Leave management is among the most crucial HR processes that take up a tiny but significant amount of time. While it doesn’t take long, approval of leaves is a difficult task that requires balancing. On one side, HR has to ensure that the leave policy is followed and ensure there are enough resources for continued business; on the other hand, it is required to increase employee satisfaction. We’ve all witnessed the conflict between employees and managers over leaving, making managing leave an essential task for the business.
Strategic Value of Leave
Although many businesses may not consider leave management a severe issue, Research shows that ineffective management of leave has harmed the performance of businesses. In addition, it could affect project delivery and employee morale. Here are some crucial business concerns directly connected to leave management:
The deadlines for project delivery:
The availability of human resources directly affects the timeframes for project delivery. When committing to dates for delivery, managers must be aware of the availability of resources. They must be aware of the time of peak leaves and be able to commit dates for the delivery accordingly. In addition, when critical projects are close to deadlines, they should be able to approve the leaves with care.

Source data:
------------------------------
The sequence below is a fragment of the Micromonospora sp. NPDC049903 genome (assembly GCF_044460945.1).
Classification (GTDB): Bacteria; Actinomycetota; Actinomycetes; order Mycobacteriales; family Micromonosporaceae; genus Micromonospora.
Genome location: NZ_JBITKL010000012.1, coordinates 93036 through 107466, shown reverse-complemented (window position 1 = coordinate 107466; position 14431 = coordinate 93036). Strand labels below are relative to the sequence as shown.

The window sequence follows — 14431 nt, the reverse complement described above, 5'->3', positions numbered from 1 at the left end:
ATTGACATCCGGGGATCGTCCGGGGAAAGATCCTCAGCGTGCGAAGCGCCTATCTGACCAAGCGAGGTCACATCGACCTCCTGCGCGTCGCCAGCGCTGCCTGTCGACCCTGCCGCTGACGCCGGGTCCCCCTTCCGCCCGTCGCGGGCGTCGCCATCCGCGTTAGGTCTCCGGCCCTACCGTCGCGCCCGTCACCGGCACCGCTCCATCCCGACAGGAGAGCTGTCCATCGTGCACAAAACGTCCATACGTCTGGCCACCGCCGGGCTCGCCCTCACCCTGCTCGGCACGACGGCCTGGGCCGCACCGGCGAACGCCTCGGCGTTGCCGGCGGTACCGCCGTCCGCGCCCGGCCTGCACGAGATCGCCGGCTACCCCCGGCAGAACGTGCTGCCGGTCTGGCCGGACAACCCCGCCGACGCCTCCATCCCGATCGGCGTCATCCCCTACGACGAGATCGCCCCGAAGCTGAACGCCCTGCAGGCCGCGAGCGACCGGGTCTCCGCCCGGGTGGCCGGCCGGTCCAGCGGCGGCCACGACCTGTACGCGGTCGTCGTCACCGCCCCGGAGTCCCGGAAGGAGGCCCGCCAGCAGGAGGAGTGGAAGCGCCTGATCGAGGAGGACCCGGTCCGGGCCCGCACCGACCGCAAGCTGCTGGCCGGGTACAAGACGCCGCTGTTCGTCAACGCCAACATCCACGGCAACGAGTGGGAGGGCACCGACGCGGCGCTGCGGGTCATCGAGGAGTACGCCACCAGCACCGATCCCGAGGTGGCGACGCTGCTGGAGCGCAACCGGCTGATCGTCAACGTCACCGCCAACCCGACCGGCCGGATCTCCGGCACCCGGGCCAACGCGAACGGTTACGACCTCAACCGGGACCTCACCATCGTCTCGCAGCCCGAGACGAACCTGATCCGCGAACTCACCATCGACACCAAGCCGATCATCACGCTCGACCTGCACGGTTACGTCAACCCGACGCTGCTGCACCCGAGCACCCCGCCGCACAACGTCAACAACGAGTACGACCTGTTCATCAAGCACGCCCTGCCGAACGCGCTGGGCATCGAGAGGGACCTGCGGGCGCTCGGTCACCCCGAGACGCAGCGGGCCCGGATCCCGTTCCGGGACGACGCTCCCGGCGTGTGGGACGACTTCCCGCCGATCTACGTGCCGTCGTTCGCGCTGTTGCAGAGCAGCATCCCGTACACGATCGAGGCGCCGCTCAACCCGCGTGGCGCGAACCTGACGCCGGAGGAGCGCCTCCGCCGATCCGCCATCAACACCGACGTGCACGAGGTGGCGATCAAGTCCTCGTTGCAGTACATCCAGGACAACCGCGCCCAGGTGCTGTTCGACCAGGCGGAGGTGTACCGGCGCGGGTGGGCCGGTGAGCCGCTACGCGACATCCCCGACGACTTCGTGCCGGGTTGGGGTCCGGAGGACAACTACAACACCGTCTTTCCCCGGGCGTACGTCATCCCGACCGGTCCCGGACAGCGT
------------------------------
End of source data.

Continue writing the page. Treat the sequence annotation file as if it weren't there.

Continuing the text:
Every country has legal regulations for employee leave. For example family and medical leave Act(FMLA) within the United States – with its expansive scope of definitions of health conditions and comprehensive leave policies – can be a source of concern for employers and tiny businesses that depend on a small number of essential employees. Failure to adhere to the law’s complex requirements could cause severe liability for individuals and companies. Similarly that the law in India, The FACTORIES ACT, CHAPTER VIII: Annual Leave, and Wages, sets out clear guidelines for leave. Failure to comply with these guidelines increases the chance that you will be sued by employees and penalized by the authorities.
Getting leaves on time is significant for employee satisfaction. Employees face myriad personal demands that require them to be absent from work. Check out our other post on the effects of denying leave stress for employees, in which we looked at an instance of poorly managed leaves request.
The financial implications of this:
Accrued Leaves are the financial burden of businesses, specifically the privileged and paid ones that require reimbursement upon separation or when requested by the employee following the policy for leave. If employees take sufficient leave, the financial burden for the organization will stay manageable, and the HR department should be able to inform management of this at regular intervals.
Performance and leave:
Work-life balance has directly impacted the performance of employees. Employees who don’t take enough time off (and are stressed) and who take too many days off (and are negligent about their job) negatively impact their work performance. Both employees must be watched closely and trained to maintain an effective work-life balance.
A) Leave trends: